Halifax Line Is Now OTN’s Longest Listening Line

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Map of Halifax Line (in red)

The Halifax Line, OTN’s first acoustic receiver line, just became our longest line, with extension out to 166 receiver stations.

OTN technical team members Duncan Bates and Ian Beveridge, accompanied by DFO Bedford Institute of Oceanography collaborator Jason Burtch, took advantage of the unseasonably nice weather and spent two days aboard the Dominion Victory deploying 51 new receiver stations on March 20th and 21st.

Last month, the deployment team began the final phase of the Halifax Line by adding 43 new stations to the existing 72. The Halifax Line now extends a straight line distance of 111 km offshore from its point of origin off Chebucto Head, south of Halifax, surpassing OTN’s Cabot Strait Line, which was completed in October of 2011, with a straight line distance of just over 100 km. In fact, the total length of the Halifax Line is now 132 km, turning southwestward at about its midpoint to avoid heavy fishing areas near Emerald Bank.

Halifax Line Is Now OTN's Longest Listening Line 2

OTN technician Ian Beveridge prepares VR2W acoustic receiver for deployment

 

The Halifax Line consists of a mix of Vemco VR3, VR4, and VR2W acoustic receivers moored on EdgeTech/ORE Offshore acoustic releases. Five of the VR4 stations are also coupled with an oceanographic observing system known as the Satlantic benthic pod, which collects data on temperature, depth, salinity, and dissolved oxygen.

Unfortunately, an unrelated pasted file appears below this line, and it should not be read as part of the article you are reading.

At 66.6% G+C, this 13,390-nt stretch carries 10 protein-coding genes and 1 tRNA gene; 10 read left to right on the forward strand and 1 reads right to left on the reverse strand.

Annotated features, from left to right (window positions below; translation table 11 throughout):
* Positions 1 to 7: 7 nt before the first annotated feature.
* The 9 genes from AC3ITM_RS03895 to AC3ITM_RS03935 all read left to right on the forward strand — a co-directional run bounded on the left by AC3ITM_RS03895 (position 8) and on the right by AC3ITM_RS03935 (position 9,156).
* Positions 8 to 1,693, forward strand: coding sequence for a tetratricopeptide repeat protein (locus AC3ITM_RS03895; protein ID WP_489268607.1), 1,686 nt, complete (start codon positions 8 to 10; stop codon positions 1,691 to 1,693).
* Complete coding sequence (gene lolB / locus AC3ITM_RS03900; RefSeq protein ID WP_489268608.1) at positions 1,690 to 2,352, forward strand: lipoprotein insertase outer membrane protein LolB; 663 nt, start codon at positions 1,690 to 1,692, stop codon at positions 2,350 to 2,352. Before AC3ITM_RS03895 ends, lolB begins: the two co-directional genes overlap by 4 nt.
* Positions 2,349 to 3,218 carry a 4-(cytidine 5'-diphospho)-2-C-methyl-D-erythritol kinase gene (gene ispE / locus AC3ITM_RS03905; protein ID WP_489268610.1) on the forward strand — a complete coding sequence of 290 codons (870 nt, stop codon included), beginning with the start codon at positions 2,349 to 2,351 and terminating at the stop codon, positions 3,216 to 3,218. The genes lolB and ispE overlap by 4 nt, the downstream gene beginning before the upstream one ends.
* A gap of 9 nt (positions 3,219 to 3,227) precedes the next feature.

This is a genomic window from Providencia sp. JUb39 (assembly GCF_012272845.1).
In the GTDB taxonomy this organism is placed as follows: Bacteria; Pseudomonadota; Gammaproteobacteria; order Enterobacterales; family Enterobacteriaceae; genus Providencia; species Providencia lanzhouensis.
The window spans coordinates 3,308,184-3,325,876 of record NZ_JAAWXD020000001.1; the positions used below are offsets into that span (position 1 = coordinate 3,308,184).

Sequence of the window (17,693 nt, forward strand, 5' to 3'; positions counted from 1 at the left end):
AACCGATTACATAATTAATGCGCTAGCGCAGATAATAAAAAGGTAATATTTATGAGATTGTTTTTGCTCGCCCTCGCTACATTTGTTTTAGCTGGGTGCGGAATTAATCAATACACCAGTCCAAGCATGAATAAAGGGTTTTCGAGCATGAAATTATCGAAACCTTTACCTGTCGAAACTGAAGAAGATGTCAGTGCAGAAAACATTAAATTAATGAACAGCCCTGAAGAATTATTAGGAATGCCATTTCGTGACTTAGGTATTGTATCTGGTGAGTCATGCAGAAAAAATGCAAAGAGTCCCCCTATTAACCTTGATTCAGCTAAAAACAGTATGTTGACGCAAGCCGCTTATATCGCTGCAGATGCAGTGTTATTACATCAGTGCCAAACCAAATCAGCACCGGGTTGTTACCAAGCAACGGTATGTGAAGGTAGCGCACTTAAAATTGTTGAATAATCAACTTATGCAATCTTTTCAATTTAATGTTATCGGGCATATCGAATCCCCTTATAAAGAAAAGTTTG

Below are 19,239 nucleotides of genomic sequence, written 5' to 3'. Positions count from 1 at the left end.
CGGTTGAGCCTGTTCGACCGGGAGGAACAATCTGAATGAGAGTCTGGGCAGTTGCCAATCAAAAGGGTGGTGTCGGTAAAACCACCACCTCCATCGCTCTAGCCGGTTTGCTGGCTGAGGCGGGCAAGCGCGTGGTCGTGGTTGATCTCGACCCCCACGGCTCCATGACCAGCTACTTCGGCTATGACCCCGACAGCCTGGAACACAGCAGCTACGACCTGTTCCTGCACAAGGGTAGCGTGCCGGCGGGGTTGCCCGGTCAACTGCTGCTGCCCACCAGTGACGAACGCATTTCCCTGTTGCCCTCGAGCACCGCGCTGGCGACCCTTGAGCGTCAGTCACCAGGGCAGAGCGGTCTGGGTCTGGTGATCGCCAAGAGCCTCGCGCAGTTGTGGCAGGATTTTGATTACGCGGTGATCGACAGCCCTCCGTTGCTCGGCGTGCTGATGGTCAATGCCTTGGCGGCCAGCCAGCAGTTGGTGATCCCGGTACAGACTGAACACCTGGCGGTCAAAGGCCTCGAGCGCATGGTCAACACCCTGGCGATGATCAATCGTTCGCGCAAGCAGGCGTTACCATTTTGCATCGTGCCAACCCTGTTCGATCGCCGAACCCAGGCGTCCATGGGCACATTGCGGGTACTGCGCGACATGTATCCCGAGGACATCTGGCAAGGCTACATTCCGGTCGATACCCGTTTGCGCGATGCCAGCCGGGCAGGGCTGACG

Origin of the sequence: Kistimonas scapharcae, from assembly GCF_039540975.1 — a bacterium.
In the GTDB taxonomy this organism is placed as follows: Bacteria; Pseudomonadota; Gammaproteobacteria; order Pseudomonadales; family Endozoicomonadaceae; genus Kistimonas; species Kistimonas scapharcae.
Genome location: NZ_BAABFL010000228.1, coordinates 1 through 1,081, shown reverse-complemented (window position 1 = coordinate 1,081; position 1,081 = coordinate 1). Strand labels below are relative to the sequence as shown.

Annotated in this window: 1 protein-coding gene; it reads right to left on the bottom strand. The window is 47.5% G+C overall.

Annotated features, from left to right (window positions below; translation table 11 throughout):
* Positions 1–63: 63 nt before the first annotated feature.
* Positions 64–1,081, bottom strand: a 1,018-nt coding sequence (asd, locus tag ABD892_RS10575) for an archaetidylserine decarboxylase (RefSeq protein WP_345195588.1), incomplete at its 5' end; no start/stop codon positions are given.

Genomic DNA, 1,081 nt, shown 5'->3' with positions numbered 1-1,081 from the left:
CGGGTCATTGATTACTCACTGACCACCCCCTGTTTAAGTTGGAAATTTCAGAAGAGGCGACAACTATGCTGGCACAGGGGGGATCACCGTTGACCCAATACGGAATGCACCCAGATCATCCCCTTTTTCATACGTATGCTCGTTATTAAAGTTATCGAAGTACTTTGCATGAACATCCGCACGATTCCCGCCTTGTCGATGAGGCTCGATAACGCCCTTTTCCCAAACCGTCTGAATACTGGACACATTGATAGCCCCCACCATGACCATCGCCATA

Completion of the Halifax Line is scheduled to occur before the end of May, 2012. The final version will consist of 256 acoustic receiver stations and 10 benthic pods and will extend a straight line distance of approximately 184 kilometres to the edge of the continental shelf.

This lastest deployment mission also completed the winter data offload of the 72 existing receiver stations. Although data are still being processed from this offload, detections of five different species from nine different tagging projects have already been recorded on the Halifax Line.

OTN logged its first fish detection on the Halifax Line in June of 2008, just a couple months after the first receiver was deployed. That fish was an Atlantic salmon tagged by NOAA Fisheries in the Penobscot River, Maine (read NOAA news item from 2008). NOAA Fisheries continue to be active OTN collaborators. Preliminary analyses after the 2011 summer data offload of the Halifax Line suggest that 5.5% of NOAA Fisheries salmon tag releases were detected on the Halifax Line in 2010 and 16.7% were detected in 2011. Numbers detected in 2011 are comparable with those from 2008, when 13.4% of fish released by NOAA Fisheries in the Penobscot River were detected on the Halifax Line.

The summer data offload also brought encouraging results with VR4 communications. During those missions, OTN technician Duncan Bates was able to offload data from three or four stations (each separated by about 800 m) simultaneously without having to reposition the boat. As OTN’s test bed for new technology, the Halifax Line continues to be productive… in a related story, data from VR4s were successfully offloaded last fall using an unmanned maritime vehicle known as the wave glider.

View photos from recent activity on the Halifax Line in the OTN Multimedia Gallery

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